• Extra 25% oil means more longevity from the oil (like a 5-way tyre rotation instead of a 4-way rotation).
  • Better cooling design due to aluminium housing and cooling fins.
  • Mechanically stronger than the factory pan.



  • If you don’t pair this with an oil cooler kit then the heat exchanger remains as a point of failure.
  • If you don’t pair this with the valve then the factory valve remains as a point of failure.
  • Might be a bit excessive to take this step if you have already chosen one of the first two options.


Who’s it for?

Extremely heavy towing, people who want all 3 options or perhaps those who don’t run a transmission bash plate and would like the extra strength?

Although it’s not going to take hits like a bash plate, it will provide more ground clearance than a bash plate, but I’d not recommend forsaking a transmission bash plate.

This is a fine option for those who still want to get their oil temperatures up to the ideal operating temperature but don’t want to fit an oil cooler that will be covering the radiator and intercooler up the front.

My Choices


So there are the three options, now I will discuss what I thought was the best combination when researching how to lower automatic transmission temperatures.

*Affiliates Disclosure

Affiliate links are present on this page. Through partnerships with, but not limited to: Amazon, eBay and Commission Factory, I will make a small commission through qualifying purchases. This comes at no extra cost to you and is just a way for me to try and support myself and the blog.  Thank you.

Why I installed a transmission oil cooler kit


As someone who had been monitoring their automatic transmission temperatures with an Ultragauge MX 1.4 (eBay) I knew that my temps were rising to 95-98°C here in the winter, albeit on long drives only.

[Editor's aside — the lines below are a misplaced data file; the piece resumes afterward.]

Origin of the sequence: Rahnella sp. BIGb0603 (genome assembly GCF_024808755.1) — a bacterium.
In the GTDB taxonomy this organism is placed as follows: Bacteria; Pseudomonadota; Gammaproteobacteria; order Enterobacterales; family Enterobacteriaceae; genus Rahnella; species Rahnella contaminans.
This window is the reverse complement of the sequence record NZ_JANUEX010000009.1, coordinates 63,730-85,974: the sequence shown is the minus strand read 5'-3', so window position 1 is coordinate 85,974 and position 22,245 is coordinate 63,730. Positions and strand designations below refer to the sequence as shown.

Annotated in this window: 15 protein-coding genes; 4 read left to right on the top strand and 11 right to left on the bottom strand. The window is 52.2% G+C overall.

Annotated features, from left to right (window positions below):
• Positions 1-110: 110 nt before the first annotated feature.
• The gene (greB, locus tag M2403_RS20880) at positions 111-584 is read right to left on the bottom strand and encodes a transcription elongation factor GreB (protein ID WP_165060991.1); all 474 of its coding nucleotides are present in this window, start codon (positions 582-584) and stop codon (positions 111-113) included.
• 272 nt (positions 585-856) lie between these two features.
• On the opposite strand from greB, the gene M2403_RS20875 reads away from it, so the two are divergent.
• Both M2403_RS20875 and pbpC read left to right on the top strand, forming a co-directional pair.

In the summertime they had regularly been spotted at 100°C, the highest I had seen was 103°C from memory.

I decided to get the transmission oil cooler kit because I still wanted my temperatures to be at the best conditions for the oil and the shifting, but I wanted it to stop there.

Nobody was able to tell me accurately what temperature the factory valve would open, by installing the cooler I would be able to figure it out exactly with the Ultragauge.

The other benefit was of course removing the heat exchanger from the car which removes a point of failure.

This would also allow me to drain the oil and start afresh with the new cooler, knowing that from that point onwards the temperatures would be controlled and the oil should not need looking at for 100,000 kms or so.

Why I ordered the bypass valve but didn’t fit it


As stated above, I planned on doing a transmission drain and refill. The bypass valve can be purchased by itself, but also in kits. Since I was looking for a gasket and filter already, it made sense to just chuck on the valve by purchasing this kit here (eBay).